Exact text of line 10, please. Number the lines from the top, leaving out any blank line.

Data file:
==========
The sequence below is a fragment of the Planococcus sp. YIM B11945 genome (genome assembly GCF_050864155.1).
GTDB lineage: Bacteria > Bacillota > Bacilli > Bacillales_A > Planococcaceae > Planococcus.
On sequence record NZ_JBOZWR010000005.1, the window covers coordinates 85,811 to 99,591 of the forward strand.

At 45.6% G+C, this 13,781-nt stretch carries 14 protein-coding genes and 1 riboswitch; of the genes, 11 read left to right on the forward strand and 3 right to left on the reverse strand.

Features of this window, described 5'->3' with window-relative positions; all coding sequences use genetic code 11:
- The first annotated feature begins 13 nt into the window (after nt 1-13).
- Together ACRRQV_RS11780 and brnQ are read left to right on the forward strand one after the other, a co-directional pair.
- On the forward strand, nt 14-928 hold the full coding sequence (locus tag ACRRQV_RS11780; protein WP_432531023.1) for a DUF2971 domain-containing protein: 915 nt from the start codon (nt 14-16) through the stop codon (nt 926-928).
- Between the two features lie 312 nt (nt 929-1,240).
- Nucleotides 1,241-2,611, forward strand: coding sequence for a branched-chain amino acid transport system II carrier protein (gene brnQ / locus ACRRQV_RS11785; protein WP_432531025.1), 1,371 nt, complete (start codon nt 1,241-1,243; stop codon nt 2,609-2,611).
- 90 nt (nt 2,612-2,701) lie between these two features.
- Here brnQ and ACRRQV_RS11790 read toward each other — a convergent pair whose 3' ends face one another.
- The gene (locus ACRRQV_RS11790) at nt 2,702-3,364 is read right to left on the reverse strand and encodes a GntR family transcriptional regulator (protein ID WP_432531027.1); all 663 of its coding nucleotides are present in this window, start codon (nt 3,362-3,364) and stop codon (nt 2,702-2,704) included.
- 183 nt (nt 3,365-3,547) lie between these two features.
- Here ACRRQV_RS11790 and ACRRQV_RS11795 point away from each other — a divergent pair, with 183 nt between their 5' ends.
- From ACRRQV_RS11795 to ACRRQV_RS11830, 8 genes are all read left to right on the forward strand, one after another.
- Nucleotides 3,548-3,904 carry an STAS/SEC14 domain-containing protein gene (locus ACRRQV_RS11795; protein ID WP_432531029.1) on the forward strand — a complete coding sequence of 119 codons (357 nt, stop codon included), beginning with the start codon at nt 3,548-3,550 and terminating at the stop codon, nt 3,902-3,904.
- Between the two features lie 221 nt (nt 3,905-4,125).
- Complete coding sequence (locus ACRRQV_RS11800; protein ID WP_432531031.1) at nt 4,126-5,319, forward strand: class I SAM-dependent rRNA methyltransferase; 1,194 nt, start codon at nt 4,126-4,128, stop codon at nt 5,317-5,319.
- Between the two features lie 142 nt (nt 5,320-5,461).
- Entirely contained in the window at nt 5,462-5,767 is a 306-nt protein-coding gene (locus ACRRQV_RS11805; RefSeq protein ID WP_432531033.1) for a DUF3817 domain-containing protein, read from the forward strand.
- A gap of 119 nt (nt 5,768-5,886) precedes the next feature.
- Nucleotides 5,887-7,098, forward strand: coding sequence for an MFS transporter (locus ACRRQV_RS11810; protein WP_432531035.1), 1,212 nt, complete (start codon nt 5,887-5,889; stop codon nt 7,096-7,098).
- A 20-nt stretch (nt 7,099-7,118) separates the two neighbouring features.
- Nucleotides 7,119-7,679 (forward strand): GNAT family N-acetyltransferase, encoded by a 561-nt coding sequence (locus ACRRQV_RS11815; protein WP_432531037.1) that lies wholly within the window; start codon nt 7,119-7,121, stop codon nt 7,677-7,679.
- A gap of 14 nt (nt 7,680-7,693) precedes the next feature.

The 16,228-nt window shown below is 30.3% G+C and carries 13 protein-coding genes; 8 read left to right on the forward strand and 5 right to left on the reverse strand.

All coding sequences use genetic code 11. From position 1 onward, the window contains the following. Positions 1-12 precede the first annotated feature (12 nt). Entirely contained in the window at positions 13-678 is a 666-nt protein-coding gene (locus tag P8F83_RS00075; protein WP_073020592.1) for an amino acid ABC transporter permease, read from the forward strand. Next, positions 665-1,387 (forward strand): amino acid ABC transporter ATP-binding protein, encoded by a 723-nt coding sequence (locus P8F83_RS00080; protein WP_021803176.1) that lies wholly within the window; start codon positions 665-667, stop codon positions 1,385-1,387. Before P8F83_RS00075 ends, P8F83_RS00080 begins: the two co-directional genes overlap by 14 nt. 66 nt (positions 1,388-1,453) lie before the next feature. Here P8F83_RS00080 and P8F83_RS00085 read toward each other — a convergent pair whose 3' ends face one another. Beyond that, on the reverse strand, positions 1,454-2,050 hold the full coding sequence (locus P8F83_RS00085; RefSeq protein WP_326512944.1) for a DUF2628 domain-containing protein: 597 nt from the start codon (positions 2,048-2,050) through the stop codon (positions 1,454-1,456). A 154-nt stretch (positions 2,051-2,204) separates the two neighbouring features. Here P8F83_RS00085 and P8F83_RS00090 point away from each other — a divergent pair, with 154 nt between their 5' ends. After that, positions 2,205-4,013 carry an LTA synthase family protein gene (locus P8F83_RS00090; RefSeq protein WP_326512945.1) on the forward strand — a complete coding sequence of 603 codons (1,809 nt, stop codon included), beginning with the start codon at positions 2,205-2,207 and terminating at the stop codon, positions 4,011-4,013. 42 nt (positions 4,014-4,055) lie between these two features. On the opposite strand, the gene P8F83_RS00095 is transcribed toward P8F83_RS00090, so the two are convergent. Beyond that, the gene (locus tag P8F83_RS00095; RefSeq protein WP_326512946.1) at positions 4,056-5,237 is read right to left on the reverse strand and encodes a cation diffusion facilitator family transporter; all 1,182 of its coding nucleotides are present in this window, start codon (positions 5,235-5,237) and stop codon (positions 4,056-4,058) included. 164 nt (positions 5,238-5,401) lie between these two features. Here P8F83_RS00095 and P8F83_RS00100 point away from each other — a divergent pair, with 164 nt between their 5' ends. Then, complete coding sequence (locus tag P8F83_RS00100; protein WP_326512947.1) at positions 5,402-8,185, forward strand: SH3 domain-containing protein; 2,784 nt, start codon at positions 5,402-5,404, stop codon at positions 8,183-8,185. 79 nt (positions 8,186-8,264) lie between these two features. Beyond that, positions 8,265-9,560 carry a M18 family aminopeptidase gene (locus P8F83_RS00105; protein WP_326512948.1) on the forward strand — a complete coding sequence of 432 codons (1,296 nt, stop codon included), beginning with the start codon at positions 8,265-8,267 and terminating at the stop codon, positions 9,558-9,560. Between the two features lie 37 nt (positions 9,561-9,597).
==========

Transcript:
- Nucleotides 1,241-2,611, forward strand: coding sequence for a branched-chain amino acid transport system II carrier protein (gene brnQ / locus ACRRQV_RS11785; protein WP_432531025.1), 1,371 nt, complete (start codon nt 1,241-1,243; stop codon nt 2,609-2,611).